During duck season, double-digit greenhead limits in icy waters are just another day at the office. He is the kind of athlete I wish we saw more of today. He can't get out to the blind fast enough, churning up water like an outboard motor and rushing back with the same vigor. When he returns, there isn't a big celebratory dance.
He's been there before, and acts like it. Ruff is a pro in every sense. His hearing is completely gone, but his instinct is innate; he needs no whistles or direction. It is all about him now, and I trust he knows exactly what he is doing. After a volley, I usually have to get out of the blind and pat him on the butt so he knows to start retrieving.
Clients chuckle at this display of discipline working against his failing hearing when I release him. He goes his own way now, most of the time swimming across the little timber holes, just so he can find dry ground with the duck in his mouth, perhaps raise his leg, smell the roses and take the easy way back.
Earn Your Keep
Everyone who comes to Habitat Flats asks if they'll have the honor of hunting over Ruff. It's no secret he always creates memories for the guys in the blind. Last season, I watched him pick up over 30 mallards in ice and freezing water, and found myself tearing up as I had to help him break ice on his last long retrieve.
He was within 15 feet of the bird and just like that, ran out of gas. Had I not waded out, he would still be there fighting to reach that last greenhead. That's Ruff.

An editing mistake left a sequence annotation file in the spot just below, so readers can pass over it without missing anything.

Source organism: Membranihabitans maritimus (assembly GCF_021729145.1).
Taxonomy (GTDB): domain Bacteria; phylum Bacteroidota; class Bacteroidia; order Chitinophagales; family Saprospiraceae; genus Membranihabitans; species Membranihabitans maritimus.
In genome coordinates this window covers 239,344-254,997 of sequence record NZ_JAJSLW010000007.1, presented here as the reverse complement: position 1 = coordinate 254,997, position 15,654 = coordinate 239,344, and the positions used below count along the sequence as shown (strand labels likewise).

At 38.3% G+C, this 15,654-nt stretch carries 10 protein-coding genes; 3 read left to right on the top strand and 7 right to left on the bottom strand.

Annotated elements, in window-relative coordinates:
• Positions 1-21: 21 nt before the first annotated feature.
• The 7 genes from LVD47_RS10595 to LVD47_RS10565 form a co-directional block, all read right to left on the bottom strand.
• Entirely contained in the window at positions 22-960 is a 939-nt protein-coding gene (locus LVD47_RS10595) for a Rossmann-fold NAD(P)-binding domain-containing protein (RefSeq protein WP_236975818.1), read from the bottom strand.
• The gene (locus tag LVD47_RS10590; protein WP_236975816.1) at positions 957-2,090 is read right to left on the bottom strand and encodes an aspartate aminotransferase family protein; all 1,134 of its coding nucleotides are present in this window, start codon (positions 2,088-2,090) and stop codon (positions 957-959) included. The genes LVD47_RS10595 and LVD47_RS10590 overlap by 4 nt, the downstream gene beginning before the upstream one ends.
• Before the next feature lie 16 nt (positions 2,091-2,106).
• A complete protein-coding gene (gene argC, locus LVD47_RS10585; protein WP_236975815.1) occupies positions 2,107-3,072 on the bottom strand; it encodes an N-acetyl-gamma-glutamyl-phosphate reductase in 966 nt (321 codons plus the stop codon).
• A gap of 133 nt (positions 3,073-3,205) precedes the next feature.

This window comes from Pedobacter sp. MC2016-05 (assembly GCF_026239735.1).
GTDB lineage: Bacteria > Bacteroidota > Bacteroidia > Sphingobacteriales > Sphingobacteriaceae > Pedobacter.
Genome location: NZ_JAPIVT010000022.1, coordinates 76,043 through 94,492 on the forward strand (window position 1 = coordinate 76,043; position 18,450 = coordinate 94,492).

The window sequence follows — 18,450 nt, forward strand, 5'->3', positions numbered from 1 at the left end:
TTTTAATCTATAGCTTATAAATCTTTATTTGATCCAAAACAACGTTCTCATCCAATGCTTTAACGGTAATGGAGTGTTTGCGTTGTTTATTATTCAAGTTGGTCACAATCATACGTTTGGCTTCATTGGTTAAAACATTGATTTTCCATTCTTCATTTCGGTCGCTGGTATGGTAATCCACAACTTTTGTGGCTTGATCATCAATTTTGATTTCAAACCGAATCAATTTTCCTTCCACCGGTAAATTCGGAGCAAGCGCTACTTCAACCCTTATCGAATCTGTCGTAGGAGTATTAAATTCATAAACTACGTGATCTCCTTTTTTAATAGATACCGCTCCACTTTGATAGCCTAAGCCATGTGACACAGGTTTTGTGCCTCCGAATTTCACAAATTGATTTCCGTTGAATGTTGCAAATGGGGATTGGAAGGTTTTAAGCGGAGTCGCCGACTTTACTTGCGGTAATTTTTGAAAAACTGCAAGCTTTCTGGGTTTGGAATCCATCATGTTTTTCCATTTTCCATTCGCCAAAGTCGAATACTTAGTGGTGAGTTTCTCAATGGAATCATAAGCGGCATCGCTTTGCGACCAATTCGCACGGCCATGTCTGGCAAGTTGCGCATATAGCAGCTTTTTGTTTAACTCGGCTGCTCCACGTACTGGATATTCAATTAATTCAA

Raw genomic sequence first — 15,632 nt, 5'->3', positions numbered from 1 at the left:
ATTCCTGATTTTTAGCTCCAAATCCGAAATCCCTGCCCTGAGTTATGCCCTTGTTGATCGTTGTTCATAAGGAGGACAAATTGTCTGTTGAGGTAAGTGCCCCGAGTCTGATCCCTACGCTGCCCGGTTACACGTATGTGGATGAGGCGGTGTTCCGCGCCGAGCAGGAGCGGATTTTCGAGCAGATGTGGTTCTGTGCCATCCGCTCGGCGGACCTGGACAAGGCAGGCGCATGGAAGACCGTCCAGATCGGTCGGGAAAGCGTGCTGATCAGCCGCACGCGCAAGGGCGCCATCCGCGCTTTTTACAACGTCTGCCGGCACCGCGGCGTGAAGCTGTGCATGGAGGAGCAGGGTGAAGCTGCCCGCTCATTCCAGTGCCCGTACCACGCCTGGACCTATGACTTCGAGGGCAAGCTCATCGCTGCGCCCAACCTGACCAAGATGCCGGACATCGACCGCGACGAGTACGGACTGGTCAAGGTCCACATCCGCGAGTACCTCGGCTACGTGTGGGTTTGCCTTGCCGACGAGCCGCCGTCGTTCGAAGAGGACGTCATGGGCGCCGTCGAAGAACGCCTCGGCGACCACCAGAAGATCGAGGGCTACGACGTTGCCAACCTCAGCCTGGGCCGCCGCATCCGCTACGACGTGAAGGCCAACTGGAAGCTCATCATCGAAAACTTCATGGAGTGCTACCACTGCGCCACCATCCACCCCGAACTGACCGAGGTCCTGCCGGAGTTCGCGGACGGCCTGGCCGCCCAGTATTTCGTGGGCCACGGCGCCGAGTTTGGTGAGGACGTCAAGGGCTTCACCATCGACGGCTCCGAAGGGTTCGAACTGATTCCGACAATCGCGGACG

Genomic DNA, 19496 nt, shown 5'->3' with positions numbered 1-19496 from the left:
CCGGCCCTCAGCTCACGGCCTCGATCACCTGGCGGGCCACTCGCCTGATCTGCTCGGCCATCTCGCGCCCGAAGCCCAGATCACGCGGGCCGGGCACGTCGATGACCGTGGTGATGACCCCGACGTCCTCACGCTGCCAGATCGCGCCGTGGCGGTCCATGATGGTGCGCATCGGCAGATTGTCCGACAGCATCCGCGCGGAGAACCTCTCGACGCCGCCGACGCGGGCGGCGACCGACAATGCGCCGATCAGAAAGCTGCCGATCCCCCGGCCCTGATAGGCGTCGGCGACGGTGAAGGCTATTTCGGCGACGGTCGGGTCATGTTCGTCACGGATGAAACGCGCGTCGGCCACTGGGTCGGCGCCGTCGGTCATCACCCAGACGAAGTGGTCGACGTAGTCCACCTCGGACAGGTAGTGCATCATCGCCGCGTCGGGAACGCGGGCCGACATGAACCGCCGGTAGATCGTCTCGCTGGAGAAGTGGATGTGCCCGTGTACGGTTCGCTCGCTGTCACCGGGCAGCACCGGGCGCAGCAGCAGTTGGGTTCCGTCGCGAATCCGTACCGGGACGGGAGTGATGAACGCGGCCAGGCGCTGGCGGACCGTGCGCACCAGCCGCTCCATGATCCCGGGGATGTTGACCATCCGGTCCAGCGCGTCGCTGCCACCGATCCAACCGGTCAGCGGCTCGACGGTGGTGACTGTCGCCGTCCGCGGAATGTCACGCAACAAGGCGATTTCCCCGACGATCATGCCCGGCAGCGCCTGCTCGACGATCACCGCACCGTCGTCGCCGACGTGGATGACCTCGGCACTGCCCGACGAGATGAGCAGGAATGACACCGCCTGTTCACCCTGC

Incredible in his prime, Ruff has sired over 10 litters of strong Labs, including many that contribute to our robust team. As a meat dog who built a reputation on passion and stamina, his simple focus and pure devotion is an example to not only me, but all who have the pleasure of hunting over him.
He's never won a ribbon, never run a hunt test. Ruff's keep was earned in the field — plain and simple.
Nearly 12, Ruff's drive is strong as ever. When I walk to the kennels in the early darkness, his hopeful expression and wagging tail don't betray his innate longing to accompany me. Letting him out of the cage with his hunting vest in hand, his body erupts into excited shaking as he jumps around me like he's a pup again. I get a kick out of the Old Man. He knows it all by heart.
Last year on opening day, I took him 400 yards down a levee, then about 70 yards out to a blind that sits in the flooded trees. Even though he hadn't been there in over a year, he ran into the darkness shortly after leaving the truck. Wading the slough, my headlamp flashed towards the blind. Sure enough, Ruff's eyes lit up from his perch.
Today, I have two of Ruff's sons: a 3-year-old named Junior and 11-month-old, Ki. They have big paws to fill, and Ki in particular has the same looks and spirited drive as his dad. But there will only be one Ruff. One of the hardest moments each day is choosing one of his sons instead of him.
His body can't handle the daily rigors anymore, but I promise you it kills me to leave Ruff behind. As his glory days come to a quiet close, mirroring his soft and humble demeanor, I can only hope for one thing: that I was able to give him even half of the irreplaceable memories he has given me.
I guess, at the end of the day, I don't believe you only get one good dog. But the good ones...the good ones will leave a lasting impression with you forever. And our job? Simple. Treasure every minute with them.